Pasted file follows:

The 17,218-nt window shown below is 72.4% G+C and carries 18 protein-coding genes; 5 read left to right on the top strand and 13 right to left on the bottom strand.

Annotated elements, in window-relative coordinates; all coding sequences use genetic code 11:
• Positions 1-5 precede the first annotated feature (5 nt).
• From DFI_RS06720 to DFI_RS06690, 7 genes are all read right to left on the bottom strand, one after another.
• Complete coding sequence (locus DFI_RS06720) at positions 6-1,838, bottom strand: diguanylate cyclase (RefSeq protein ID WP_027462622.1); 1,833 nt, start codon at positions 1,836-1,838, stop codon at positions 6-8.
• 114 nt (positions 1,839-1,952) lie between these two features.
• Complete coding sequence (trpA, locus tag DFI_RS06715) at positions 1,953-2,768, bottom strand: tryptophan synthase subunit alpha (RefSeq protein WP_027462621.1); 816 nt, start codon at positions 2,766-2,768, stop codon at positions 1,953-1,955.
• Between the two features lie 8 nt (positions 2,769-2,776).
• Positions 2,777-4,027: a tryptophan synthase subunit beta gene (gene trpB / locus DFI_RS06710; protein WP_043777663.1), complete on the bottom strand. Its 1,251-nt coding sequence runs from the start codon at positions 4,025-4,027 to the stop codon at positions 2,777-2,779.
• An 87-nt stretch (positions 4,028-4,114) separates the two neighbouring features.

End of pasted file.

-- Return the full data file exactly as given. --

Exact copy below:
The 17,218-nt window shown below is 72.4% G+C and carries 18 protein-coding genes; 5 read left to right on the top strand and 13 right to left on the bottom strand.

Annotated elements, in window-relative coordinates; all coding sequences use genetic code 11:
• Positions 1-5 precede the first annotated feature (5 nt).
• From DFI_RS06720 to DFI_RS06690, 7 genes are all read right to left on the bottom strand, one after another.
• Complete coding sequence (locus DFI_RS06720) at positions 6-1,838, bottom strand: diguanylate cyclase (RefSeq protein ID WP_027462622.1); 1,833 nt, start codon at positions 1,836-1,838, stop codon at positions 6-8.
• 114 nt (positions 1,839-1,952) lie between these two features.
• Complete coding sequence (trpA, locus tag DFI_RS06715) at positions 1,953-2,768, bottom strand: tryptophan synthase subunit alpha (RefSeq protein WP_027462621.1); 816 nt, start codon at positions 2,766-2,768, stop codon at positions 1,953-1,955.
• Between the two features lie 8 nt (positions 2,769-2,776).
• Positions 2,777-4,027: a tryptophan synthase subunit beta gene (gene trpB / locus DFI_RS06710; protein WP_043777663.1), complete on the bottom strand. Its 1,251-nt coding sequence runs from the start codon at positions 4,025-4,027 to the stop codon at positions 2,777-2,779.
• An 87-nt stretch (positions 4,028-4,114) separates the two neighbouring features.